- Nightline – Every university has a nightline, a confidential and anonymous service where they’ll listen and offer advice. Running from around 8 pm to 8 am through term time, head to the Nightlight website to look for your uni’s phone number.
- PAPYRUS – From 10 am-5 pm and 7 pm-10 pm on weekdays and 2 pm-5 pm on weekends, this suicide prevention charity run a hotline.
- Mind – The UK’s leading mental health charity operate an infoline from 9 am-6 pm every weekday, providing those in need with further information about mental health support in their local area.
- CALM – Specifically geared towards reducing suicide rates in young males, the Campaign Against Living Miserably still offers general mental health advice too. Both their helpline and webchat are open 5 pm-midnight every day of the year.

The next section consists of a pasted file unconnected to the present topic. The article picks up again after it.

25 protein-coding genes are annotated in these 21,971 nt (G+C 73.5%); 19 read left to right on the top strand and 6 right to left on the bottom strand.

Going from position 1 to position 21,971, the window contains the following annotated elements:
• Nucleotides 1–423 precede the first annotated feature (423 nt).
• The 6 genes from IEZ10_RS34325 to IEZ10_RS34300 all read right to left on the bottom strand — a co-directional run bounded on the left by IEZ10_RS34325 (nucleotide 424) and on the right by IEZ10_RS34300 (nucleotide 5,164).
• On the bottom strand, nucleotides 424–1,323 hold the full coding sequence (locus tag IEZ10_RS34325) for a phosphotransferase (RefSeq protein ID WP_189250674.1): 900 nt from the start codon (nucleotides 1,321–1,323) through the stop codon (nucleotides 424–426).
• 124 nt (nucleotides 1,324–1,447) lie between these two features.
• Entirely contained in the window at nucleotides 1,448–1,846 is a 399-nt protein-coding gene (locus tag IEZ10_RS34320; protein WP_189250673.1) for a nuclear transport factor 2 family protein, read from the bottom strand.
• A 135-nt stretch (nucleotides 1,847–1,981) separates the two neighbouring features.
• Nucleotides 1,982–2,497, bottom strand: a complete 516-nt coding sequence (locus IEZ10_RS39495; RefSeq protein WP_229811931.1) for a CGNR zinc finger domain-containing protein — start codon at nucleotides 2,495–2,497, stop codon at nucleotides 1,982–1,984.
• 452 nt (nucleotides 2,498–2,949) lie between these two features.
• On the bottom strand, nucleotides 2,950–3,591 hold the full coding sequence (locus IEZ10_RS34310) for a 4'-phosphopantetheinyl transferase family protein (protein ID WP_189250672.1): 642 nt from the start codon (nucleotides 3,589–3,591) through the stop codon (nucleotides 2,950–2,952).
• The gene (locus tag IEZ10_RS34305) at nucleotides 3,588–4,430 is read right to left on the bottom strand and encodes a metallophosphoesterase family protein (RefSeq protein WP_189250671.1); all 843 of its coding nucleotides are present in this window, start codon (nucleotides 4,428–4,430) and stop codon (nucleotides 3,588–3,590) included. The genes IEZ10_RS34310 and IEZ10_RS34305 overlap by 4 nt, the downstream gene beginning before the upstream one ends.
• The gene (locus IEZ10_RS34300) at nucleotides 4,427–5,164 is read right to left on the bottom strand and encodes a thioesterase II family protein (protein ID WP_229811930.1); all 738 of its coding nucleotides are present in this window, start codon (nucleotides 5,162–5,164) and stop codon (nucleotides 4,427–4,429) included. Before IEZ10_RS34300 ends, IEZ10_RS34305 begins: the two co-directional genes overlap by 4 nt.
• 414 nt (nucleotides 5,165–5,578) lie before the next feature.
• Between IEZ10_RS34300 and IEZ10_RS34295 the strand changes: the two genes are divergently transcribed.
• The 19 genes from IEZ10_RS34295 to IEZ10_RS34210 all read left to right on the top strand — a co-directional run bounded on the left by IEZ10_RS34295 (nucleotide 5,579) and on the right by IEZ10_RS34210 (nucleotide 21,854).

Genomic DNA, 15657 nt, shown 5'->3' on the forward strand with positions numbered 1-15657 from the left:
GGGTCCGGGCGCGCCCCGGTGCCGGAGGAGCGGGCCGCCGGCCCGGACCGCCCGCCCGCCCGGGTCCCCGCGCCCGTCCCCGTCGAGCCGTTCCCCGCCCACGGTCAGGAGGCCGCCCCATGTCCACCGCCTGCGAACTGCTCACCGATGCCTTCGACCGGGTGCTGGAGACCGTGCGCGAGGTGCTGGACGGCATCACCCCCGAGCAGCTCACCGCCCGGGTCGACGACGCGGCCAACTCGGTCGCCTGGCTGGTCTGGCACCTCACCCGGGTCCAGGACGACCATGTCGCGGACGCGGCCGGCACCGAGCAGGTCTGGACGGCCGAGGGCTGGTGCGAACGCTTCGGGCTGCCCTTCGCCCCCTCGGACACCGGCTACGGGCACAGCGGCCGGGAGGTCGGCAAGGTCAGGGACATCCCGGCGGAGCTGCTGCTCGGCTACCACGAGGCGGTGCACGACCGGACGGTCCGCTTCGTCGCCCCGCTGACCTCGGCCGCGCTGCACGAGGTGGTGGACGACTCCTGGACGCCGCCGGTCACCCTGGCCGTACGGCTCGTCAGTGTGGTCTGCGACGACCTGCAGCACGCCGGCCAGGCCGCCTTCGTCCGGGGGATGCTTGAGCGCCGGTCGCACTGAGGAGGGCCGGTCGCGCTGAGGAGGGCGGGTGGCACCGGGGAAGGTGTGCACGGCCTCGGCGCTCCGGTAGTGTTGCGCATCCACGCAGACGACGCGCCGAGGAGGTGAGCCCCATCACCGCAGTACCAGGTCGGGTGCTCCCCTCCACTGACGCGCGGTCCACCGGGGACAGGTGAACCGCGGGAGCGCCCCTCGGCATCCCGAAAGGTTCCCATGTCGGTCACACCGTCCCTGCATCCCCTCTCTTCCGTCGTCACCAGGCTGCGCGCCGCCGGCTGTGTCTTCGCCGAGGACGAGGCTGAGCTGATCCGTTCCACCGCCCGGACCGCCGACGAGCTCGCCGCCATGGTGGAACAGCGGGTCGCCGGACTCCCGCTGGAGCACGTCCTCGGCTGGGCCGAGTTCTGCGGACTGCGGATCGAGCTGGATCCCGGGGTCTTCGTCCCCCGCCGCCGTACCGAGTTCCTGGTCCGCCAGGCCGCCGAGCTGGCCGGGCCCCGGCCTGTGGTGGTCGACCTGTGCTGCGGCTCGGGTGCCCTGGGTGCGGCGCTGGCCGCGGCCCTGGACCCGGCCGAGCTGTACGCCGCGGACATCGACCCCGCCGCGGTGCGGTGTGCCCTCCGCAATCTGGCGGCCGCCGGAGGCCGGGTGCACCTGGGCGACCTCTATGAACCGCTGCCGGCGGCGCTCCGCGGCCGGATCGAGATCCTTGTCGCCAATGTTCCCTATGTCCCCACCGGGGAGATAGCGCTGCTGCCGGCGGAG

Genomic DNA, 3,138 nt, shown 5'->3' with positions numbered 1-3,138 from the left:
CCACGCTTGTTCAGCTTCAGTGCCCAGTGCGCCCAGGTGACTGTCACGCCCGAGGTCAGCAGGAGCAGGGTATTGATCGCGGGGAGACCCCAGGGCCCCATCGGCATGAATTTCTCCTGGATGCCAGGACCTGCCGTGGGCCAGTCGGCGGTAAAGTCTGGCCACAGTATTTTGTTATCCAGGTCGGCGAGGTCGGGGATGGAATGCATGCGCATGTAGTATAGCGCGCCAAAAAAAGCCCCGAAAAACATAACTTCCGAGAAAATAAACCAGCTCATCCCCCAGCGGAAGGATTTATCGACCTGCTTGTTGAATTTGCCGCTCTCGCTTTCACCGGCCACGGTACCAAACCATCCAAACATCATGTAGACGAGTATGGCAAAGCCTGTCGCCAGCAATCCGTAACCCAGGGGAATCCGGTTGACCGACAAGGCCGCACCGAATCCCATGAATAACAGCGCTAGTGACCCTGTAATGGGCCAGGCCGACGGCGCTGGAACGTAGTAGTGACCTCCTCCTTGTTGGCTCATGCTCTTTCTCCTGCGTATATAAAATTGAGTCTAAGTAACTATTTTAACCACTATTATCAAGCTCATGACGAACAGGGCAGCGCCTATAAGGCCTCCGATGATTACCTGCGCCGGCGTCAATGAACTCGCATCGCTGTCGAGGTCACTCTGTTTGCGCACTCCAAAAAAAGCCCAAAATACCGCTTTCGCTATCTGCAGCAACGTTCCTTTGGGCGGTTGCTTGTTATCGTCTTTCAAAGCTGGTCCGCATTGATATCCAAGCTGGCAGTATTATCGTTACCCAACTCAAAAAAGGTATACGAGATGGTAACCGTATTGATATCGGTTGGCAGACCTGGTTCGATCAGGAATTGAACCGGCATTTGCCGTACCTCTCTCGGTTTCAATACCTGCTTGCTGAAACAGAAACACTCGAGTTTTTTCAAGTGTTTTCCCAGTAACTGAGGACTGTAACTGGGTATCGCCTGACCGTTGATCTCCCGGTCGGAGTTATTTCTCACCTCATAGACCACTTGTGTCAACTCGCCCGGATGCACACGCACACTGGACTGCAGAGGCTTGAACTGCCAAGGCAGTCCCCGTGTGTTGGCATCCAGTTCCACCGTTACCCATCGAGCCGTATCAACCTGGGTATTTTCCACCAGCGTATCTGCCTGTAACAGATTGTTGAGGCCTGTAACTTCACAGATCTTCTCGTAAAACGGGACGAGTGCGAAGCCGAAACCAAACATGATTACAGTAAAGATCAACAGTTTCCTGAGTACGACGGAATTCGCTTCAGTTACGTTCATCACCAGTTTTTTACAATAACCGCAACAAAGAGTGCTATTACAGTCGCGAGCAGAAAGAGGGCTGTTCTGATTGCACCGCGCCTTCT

Online support services
- OCD UK, Anxiety UK, Bipolar UK and No Panic offer specific advice and support for those suffering from OCD, generalised anxiety and bipolar disorder.
- Relate is the leading counselling service for relationship support, helping you with any problems you may be having with your partner, family or friends.
- If a recent bereavement is affecting your mental health, then Cruse Bereavement Care offers support and counselling.
- One of our many partners, Time To Change features plenty of online materials and resources that help yourself and others to change the way we think and act about mental health.
If you’re looking for a student living experience that offers more, head over to the NIDO STUDENT SITE to see what properties are nearby or drop us a line on 0207 1000 100 for more information on our student residences.